For a hurricane, Lucy sure is a chatty gal. She's the star of the ambitious documentary Hurricane, which combines technically spectacular photography with cheesy music and questionable voiceover narration. The concept is incredible, following Lucy from her infancy in a Senegalese desert across a chunk of the planet to Louisiana, with destructive stops along the way. The execution, however, is less incredible and often just downright poor, constantly filling the air with human noise from radios and various professionals filling us in on what our eyes have already figured out, that the storm is growing, that it's approaching.
The power here is in the visuals, so why so many aural distractions? Even serene shots of the storm as seen from space are heavily overlaid with wooden conversations from NASA employees surveying the footage. The majesty of Lucy’s power is lost when drowned out by so many voices offering so little. The whole approach has a kitchen sink mentality about it, throwing together every aspect of storm watching imaginable and attending to the victims of several nations at the same time.
It’s a plan that seems better suited for a miniseries or TV special, especially considering that co-director Andy Byatt previously worked on the BBC’s Planet Earth series, a definitive moment in nature television history. Trying to cram so much into a feature that barely spans eighty minutes in length means that nearly everyone is going to be short-changed at one point or another.
That includes Lucy, who still dominates the picture, but has to fight for screentime with a lot of padding that includes shots of the eventually battered beaches and forests prior to Lucy’s arrival and conversations with locals who may have interesting tales to tell about their experiences, but not the time to share them. These little slivers of human stories, while tragic and sad, are never particularly compelling because they're treated with all of the depth and care of a quick fluff piece found on the evening news.
Lucy is the clear star here, but Byatt and his co-director Cyril Barbancon (who doubles as cinematographer) continually insist that they need to show and interview people to strengthen the pic's dramatic backbone even though they can't be bothered to develop these people as more than faces or soundbites.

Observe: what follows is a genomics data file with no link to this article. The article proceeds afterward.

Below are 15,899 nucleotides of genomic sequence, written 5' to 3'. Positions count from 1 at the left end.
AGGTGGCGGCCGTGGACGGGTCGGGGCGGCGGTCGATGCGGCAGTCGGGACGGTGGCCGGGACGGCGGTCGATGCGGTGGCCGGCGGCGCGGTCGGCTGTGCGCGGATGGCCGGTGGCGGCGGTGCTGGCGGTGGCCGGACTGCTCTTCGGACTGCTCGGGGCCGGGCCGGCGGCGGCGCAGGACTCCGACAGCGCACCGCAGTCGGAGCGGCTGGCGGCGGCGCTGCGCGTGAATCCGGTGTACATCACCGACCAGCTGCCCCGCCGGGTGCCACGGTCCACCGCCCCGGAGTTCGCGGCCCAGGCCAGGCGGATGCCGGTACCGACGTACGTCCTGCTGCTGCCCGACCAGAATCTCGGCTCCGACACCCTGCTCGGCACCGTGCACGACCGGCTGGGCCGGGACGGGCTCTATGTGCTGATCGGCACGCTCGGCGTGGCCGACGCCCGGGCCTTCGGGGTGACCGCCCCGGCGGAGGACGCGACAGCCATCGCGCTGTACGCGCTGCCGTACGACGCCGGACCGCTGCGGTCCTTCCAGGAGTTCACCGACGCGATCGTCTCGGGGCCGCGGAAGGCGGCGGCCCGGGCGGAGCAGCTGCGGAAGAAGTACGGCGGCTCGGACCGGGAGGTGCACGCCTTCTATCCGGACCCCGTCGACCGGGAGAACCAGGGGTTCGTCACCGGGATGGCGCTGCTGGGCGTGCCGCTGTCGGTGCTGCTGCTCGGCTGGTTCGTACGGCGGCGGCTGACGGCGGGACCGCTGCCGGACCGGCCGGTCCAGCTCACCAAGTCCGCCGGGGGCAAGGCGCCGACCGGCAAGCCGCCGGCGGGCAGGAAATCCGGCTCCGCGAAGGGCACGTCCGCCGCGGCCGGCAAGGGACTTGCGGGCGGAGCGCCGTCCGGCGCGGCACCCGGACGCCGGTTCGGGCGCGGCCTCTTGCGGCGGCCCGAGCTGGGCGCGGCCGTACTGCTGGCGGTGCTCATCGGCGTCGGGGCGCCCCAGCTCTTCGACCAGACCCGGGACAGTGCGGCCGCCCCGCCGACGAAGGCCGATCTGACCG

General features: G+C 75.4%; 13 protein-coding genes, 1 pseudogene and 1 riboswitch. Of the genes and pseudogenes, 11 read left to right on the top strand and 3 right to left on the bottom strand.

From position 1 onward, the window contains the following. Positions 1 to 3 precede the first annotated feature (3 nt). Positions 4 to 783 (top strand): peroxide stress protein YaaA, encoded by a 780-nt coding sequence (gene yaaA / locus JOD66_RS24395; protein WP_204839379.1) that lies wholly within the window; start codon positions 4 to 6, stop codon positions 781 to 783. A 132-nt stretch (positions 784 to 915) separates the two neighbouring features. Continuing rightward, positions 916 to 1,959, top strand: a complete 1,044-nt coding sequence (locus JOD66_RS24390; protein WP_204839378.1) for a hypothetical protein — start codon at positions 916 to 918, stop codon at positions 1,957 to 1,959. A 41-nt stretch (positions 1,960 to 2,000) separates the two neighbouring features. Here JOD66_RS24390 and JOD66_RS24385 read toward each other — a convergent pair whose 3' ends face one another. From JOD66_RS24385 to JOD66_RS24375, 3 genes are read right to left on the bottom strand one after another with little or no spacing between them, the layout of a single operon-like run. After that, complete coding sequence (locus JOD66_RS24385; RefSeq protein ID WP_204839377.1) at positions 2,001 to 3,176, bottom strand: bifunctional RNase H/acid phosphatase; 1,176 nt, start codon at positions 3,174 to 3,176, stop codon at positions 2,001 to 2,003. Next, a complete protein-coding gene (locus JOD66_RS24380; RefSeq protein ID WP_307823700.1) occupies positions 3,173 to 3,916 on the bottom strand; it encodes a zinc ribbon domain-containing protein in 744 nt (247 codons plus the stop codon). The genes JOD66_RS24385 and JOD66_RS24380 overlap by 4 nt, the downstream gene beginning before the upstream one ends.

Thankfully, the human element isn’t always present and when the picture gets more immersively in touch with nature, it works rather well. Shots of animals weathering the storm are comically touching and occasionally even bordering on the absurd. A trio of cows lounging on the front porch of a house now surrounded by water, moat-like, is hilarious and touching and surreal all at once. Capturing the images of these creatures who can’t voice their thoughts on the storm, but only give us plaintive looks, speaks volumes about their experiences.
Other moments are more scary than funny. Barbancon doesn’t shy away from putting his camera in some wildly intense settings, leading to the movie’s best moments as the camera rolls and we bear witness to Lucy’s awesome power. At one point, we stare at an empty intersection as the wind and rain blasts by with such force that it seems as though the pavement might buckle. Shots like this provide such a stunning viewpoint of nature’s wrath that the greatness the movie is reaching for can be temporarily glimpsed.
But then it’s back to all the incessant talking. Lucy’s voiceover script is cribbed from some poems by Victor Hugo, who wrote his dramatic and insightful words about hurricanes before much was known about the specifics of such storms. Some of the lines are fine enough, but the plan to personify Lucy seems detrimental to the experience. The allure of the hurricane lies in its power and very specifically its elemental makeup. Being able to relate to the storm and comprehend its thoughts seems pointless. It doesn’t help that Lucy’s monologues routinely strain for profundity.
All of this culminates with a strangely upbeat finish where a few of the people interviewed, including at least one who comes completely out of nowhere, all wax philosophically about the importance of hurricanes and how sweet it is to experience a natural disaster. I’m guessing those cows on the porch feel somewhat less enthused. Considering how hard the movie works to show us the horrors of the storm, it’s a little odd to see Byatt and Barbancon try to magically pull a happy ending out of their collective hat. The use of human interviewees never seems more miscalculated than in these final minutes.
For all of its flaws, Hurricane still has its striking visuals to fall back on. There’s likely no better way to communicate the power of such a storm and the breadth of its destruction than by placing your camera right in the midst of said storm and destruction. Barbancon’s efforts to offer many different viewpoints are appreciated, especially when we find ourselves underwater for a long shot that has us stare up at the surface as waves crash so explosively it’s as though bombs are being detonated out of view.
It’s important to acknowledge the courageous complexity of such setups and the result is very impressive. But for all that’s accomplished here, Hurricane never feels like as artistic an endeavour as the concept suggests it should or at least could be. It’s muddled and hokey and structurally uninspired, gutsy but cutesy. Lucy sure loves to talk and clearly Byatt and Barbancon are more than eager to listen, but when it comes to a devastating storm, actions speak louder than words.